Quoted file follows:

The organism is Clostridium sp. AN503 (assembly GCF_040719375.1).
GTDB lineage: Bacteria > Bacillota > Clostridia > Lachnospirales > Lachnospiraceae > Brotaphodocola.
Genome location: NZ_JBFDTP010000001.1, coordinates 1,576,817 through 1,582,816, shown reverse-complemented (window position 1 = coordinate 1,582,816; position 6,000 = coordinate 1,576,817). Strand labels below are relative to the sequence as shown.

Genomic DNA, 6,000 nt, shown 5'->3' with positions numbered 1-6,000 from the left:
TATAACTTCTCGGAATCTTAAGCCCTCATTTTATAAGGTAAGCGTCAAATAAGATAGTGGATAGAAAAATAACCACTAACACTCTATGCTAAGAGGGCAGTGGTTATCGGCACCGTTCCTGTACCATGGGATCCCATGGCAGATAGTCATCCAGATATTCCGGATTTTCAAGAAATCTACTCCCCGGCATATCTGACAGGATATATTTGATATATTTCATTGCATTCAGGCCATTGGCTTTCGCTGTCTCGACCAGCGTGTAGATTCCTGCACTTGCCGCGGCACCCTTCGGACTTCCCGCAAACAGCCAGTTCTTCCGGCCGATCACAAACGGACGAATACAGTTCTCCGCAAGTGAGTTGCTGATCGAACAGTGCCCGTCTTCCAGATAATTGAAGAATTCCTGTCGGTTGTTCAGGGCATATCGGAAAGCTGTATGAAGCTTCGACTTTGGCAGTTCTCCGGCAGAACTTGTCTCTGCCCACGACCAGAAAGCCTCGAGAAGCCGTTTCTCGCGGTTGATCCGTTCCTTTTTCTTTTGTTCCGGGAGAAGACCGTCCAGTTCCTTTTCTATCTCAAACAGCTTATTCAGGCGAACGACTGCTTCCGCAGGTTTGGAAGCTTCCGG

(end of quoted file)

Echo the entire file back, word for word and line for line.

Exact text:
The organism is Clostridium sp. AN503 (assembly GCF_040719375.1).
GTDB lineage: Bacteria > Bacillota > Clostridia > Lachnospirales > Lachnospiraceae > Brotaphodocola.
Genome location: NZ_JBFDTP010000001.1, coordinates 1,576,817 through 1,582,816, shown reverse-complemented (window position 1 = coordinate 1,582,816; position 6,000 = coordinate 1,576,817). Strand labels below are relative to the sequence as shown.

Genomic DNA, 6,000 nt, shown 5'->3' with positions numbered 1-6,000 from the left:
TATAACTTCTCGGAATCTTAAGCCCTCATTTTATAAGGTAAGCGTCAAATAAGATAGTGGATAGAAAAATAACCACTAACACTCTATGCTAAGAGGGCAGTGGTTATCGGCACCGTTCCTGTACCATGGGATCCCATGGCAGATAGTCATCCAGATATTCCGGATTTTCAAGAAATCTACTCCCCGGCATATCTGACAGGATATATTTGATATATTTCATTGCATTCAGGCCATTGGCTTTCGCTGTCTCGACCAGCGTGTAGATTCCTGCACTTGCCGCGGCACCCTTCGGACTTCCCGCAAACAGCCAGTTCTTCCGGCCGATCACAAACGGACGAATACAGTTCTCCGCAAGTGAGTTGCTGATCGAACAGTGCCCGTCTTCCAGATAATTGAAGAATTCCTGTCGGTTGTTCAGGGCATATCGGAAAGCTGTATGAAGCTTCGACTTTGGCAGTTCTCCGGCAGAACTTGTCTCTGCCCACGACCAGAAAGCCTCGAGAAGCCGTTTCTCGCGGTTGATCCGTTCCTTTTTCTTTTGTTCCGGGAGAAGACCGTCCAGTTCCTTTTCTATCTCAAACAGCTTATTCAGGCGAACGACTGCTTCCGCAGGTTTGGAAGCTTCCGG